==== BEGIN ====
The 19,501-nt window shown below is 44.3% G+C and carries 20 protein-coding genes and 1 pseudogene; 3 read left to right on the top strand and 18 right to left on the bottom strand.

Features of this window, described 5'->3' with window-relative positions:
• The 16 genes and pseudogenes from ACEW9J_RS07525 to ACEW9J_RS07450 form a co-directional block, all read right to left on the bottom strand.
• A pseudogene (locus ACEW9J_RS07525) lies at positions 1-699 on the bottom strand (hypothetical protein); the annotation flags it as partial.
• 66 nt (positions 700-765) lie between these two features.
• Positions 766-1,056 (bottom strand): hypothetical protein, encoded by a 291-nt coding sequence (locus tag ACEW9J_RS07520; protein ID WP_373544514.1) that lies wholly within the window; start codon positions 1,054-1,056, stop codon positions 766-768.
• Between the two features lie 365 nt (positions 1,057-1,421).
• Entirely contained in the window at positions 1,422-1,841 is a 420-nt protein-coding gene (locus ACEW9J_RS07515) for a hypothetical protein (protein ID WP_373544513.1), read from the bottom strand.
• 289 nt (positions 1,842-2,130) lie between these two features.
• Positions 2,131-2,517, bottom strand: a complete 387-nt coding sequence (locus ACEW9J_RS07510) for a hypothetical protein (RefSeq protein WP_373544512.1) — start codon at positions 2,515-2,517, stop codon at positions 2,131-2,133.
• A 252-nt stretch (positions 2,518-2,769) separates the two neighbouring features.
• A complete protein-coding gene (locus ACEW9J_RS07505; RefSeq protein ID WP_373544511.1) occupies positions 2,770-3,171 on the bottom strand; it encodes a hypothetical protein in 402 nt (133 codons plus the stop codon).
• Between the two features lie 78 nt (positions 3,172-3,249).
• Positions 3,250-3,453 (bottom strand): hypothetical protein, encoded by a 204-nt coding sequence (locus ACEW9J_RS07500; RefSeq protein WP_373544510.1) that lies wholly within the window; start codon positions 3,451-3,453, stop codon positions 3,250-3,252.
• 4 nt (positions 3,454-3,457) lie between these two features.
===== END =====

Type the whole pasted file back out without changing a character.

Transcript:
The 19,501-nt window shown below is 44.3% G+C and carries 20 protein-coding genes and 1 pseudogene; 3 read left to right on the top strand and 18 right to left on the bottom strand.

Features of this window, described 5'->3' with window-relative positions:
• The 16 genes and pseudogenes from ACEW9J_RS07525 to ACEW9J_RS07450 form a co-directional block, all read right to left on the bottom strand.
• A pseudogene (locus ACEW9J_RS07525) lies at positions 1-699 on the bottom strand (hypothetical protein); the annotation flags it as partial.
• 66 nt (positions 700-765) lie between these two features.
• Positions 766-1,056 (bottom strand): hypothetical protein, encoded by a 291-nt coding sequence (locus tag ACEW9J_RS07520; protein ID WP_373544514.1) that lies wholly within the window; start codon positions 1,054-1,056, stop codon positions 766-768.
• Between the two features lie 365 nt (positions 1,057-1,421).
• Entirely contained in the window at positions 1,422-1,841 is a 420-nt protein-coding gene (locus ACEW9J_RS07515) for a hypothetical protein (protein ID WP_373544513.1), read from the bottom strand.
• 289 nt (positions 1,842-2,130) lie between these two features.
• Positions 2,131-2,517, bottom strand: a complete 387-nt coding sequence (locus ACEW9J_RS07510) for a hypothetical protein (RefSeq protein WP_373544512.1) — start codon at positions 2,515-2,517, stop codon at positions 2,131-2,133.
• A 252-nt stretch (positions 2,518-2,769) separates the two neighbouring features.
• A complete protein-coding gene (locus ACEW9J_RS07505; RefSeq protein ID WP_373544511.1) occupies positions 2,770-3,171 on the bottom strand; it encodes a hypothetical protein in 402 nt (133 codons plus the stop codon).
• Between the two features lie 78 nt (positions 3,172-3,249).
• Positions 3,250-3,453 (bottom strand): hypothetical protein, encoded by a 204-nt coding sequence (locus ACEW9J_RS07500; RefSeq protein WP_373544510.1) that lies wholly within the window; start codon positions 3,451-3,453, stop codon positions 3,250-3,252.
• 4 nt (positions 3,454-3,457) lie between these two features.